What To Serve At A Funeral Reception

What To Serve At A Funeral Reception: Resolved

Last Updated on April 21, 2024 by Kimberlee Johnson

During a funeral reception, people may struggle to handle various decisions and coordinate diverse details. One significant element to consider is the choice of food selections for the reception.

This is a question that often comes up during this time of sadness. In this blog post, we will provide some tips on what to serve at a funeral reception.

Top 7 Menu Ideas At A Funeral Reception

1. Appetizers

italian bruschetta drizzled with sauce

Hors d’oeuvres are small bite-sized foods that are served before a meal. They can be hot or cold and are usually simple to prepare. 

Popular appetizers include mini quiches, canapés, and bruschetta [1]. For a more substantial appetizer, you could serve soup or salad.

2. Sandwich Platter

When it comes to menu ideas for a funeral reception, sandwich platters are always a good option. They’re easy to prepare in advance and can be easily transported to the venue. Plus, they’re always a hit with guests. 

A typical sandwich platter usually includes various sandwich types, such as ham and cheese, turkey and Swiss, or roast beef and cheddar. If you want to get creative, you could include some unusual sandwich fillings like peanut butter and jelly or sunflower seed butter and honey.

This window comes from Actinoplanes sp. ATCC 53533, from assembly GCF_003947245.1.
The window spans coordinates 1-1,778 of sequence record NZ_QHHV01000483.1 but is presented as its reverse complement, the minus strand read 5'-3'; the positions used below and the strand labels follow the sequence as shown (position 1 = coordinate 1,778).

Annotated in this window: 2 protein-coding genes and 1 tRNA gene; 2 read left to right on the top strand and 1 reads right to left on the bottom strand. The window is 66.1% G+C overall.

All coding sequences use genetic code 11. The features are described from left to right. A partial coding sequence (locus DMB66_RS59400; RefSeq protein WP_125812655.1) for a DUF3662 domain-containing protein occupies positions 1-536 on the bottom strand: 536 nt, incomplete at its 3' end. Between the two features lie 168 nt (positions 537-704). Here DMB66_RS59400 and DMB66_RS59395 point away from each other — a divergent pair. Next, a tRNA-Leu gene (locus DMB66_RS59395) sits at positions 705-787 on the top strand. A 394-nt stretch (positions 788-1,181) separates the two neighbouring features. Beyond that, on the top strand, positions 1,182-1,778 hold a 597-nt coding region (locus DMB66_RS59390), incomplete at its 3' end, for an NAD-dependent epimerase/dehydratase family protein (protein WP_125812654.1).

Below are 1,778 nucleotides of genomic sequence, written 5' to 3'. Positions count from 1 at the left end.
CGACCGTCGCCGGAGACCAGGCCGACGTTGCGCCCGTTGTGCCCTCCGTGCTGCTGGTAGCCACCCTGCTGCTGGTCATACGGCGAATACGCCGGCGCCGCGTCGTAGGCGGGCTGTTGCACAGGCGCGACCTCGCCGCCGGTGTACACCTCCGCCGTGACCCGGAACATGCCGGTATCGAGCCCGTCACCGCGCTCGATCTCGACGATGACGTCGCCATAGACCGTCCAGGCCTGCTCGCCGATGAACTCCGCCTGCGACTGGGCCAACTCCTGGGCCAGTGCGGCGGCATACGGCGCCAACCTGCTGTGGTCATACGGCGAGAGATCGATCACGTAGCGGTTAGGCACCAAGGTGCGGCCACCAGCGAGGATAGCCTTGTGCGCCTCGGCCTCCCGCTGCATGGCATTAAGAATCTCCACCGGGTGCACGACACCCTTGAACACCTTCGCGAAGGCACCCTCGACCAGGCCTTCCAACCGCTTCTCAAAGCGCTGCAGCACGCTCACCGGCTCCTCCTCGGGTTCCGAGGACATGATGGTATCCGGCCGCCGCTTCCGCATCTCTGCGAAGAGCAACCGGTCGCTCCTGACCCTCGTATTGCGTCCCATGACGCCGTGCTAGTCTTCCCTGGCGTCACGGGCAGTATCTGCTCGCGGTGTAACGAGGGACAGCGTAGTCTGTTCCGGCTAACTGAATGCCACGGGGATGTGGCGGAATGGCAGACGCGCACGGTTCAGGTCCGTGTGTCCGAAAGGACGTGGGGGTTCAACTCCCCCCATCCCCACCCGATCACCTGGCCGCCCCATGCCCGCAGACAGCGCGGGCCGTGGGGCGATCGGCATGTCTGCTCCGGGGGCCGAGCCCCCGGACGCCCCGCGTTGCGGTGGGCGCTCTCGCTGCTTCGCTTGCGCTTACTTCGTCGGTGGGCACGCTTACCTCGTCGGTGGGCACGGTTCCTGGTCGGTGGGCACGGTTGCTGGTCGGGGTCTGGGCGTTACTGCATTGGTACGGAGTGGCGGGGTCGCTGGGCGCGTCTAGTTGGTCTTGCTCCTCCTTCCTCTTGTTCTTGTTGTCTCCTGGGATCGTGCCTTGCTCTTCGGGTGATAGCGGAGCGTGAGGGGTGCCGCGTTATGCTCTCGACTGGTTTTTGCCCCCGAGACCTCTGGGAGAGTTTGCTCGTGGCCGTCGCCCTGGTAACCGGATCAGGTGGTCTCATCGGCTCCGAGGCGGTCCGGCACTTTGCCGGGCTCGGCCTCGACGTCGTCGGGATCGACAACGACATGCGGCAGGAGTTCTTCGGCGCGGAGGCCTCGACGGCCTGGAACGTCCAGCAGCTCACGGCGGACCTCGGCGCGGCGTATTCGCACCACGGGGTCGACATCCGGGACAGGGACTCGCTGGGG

3. Salads

Salads are a perfect option for a funeral reception menu. They are light and refreshing but can also be filling and satisfying. Plus, salads can be made ahead of time, which means that guests can spend more time talking and less time standing in line for food.

4. Finger Foods

Finger foods are often a good choice, as they can be easily eaten while standing and do not require utensils. Popular finger food options include sandwiches, fruit and vegetable platters, cheese and crackers, and finger sandwiches.

5. Entrees

The main course is the heart of the funeral reception menu. Grieving families often opt for a buffet so guests can choose from various options. Popular main courses include roast beef, chicken, pasta, and casseroles. 

If you’re looking for something a little bit different, you might consider serving a dish from the deceased’s culture or heritage.

6. Desserts

Dessert is often the most anticipated part of any meal. Funeral receptions are no different. While you might be tempted to serve something heavy and comforting like chocolate cake or apple pie, it’s also worth considering lighter options. 

After all, many mourners will be eating funeral food all day long. Some good dessert options include cookies, fruit salad, and ice cream. 

7. Drinks

Drinks are often the first thing people think of when planning a funeral reception, but they are also one of the most important elements. There should be a variety of drinks available, including both alcoholic and non-alcoholic options. 

Coffee, tea, and water should be available for those who do not wish to drink alcohol. For those who want something stronger, consider offering a selection of beer, wine, and spirits.